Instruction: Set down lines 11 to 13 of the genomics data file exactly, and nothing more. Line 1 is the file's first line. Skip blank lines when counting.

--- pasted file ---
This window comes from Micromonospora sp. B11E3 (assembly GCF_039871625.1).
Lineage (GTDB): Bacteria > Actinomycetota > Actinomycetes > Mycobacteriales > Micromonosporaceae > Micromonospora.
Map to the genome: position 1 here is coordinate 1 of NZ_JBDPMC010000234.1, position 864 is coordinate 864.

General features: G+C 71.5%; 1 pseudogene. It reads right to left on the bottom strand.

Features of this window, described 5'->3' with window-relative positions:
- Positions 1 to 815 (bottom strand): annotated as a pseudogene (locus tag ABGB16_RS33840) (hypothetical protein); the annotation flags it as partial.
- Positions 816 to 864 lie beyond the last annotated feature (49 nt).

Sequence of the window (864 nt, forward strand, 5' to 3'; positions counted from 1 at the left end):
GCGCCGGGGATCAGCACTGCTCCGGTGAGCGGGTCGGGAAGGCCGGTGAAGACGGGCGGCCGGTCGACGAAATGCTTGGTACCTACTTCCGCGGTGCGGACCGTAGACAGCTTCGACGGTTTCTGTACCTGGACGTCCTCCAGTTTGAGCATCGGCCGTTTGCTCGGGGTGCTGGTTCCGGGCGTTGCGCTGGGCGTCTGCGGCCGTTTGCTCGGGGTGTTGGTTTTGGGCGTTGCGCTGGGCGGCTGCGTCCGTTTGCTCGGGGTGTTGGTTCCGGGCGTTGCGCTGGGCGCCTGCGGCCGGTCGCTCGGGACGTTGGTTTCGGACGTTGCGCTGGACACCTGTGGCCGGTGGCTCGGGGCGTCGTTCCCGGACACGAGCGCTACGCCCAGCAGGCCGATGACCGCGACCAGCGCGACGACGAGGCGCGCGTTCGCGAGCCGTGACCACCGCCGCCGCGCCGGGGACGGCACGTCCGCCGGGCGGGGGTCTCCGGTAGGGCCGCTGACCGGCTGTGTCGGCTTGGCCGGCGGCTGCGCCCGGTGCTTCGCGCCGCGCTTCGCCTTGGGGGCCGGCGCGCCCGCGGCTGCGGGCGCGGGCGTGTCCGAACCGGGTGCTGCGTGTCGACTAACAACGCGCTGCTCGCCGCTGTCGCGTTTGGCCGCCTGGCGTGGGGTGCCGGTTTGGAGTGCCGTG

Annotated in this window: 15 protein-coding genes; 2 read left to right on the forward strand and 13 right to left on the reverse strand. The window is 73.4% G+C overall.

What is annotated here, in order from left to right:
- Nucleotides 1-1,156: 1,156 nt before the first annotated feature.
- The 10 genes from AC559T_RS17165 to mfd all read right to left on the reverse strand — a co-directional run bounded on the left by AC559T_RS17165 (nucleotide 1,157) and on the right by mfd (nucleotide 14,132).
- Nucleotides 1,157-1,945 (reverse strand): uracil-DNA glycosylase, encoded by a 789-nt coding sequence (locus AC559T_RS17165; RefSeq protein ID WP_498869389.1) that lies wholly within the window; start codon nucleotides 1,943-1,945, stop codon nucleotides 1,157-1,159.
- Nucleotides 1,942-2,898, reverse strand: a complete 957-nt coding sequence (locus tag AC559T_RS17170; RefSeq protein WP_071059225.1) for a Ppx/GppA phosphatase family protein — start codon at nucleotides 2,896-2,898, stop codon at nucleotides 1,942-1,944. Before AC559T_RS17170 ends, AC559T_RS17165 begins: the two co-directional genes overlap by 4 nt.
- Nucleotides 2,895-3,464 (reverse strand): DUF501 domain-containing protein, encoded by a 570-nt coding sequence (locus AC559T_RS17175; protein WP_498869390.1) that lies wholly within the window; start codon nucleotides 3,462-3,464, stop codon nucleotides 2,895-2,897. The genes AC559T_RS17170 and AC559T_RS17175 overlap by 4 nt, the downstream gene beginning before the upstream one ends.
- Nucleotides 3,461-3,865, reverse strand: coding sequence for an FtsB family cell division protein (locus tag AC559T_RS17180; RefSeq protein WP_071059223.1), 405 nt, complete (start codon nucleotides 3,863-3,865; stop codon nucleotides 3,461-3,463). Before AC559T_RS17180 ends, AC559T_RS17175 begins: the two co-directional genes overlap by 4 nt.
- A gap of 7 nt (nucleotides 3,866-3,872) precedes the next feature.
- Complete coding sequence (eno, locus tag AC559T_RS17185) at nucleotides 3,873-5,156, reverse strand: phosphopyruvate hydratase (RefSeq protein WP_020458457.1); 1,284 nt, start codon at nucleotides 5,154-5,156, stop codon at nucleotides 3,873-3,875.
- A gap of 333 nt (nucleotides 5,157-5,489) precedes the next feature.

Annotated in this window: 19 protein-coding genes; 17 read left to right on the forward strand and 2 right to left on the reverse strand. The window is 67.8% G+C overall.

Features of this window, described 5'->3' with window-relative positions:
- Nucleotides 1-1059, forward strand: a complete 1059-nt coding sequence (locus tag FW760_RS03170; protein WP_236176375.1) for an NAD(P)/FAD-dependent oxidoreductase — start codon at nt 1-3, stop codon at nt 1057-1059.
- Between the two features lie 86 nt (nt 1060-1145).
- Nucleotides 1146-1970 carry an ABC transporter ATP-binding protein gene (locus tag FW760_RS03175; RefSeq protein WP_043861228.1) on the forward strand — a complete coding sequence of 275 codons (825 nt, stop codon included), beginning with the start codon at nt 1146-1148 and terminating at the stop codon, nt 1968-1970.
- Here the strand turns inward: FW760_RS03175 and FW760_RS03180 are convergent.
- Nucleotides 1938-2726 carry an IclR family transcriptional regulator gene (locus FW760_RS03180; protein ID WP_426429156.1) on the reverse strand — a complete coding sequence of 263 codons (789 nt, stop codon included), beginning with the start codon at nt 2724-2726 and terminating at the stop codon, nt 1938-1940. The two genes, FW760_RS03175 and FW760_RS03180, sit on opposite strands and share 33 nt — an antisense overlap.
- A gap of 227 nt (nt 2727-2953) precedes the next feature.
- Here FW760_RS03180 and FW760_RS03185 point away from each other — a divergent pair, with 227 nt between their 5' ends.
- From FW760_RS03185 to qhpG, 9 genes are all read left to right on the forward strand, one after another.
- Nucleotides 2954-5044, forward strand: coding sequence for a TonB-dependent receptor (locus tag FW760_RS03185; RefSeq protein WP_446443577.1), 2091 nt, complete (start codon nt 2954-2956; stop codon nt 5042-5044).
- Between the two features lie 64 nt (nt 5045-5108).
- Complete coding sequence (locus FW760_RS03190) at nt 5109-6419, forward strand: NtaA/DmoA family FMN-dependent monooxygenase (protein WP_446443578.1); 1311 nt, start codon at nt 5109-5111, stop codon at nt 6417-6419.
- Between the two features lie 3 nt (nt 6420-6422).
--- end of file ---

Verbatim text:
What is annotated here, in order from left to right:
- Nucleotides 1-1,156: 1,156 nt before the first annotated feature.
- The 10 genes from AC559T_RS17165 to mfd all read right to left on the reverse strand — a co-directional run bounded on the left by AC559T_RS17165 (nucleotide 1,157) and on the right by mfd (nucleotide 14,132).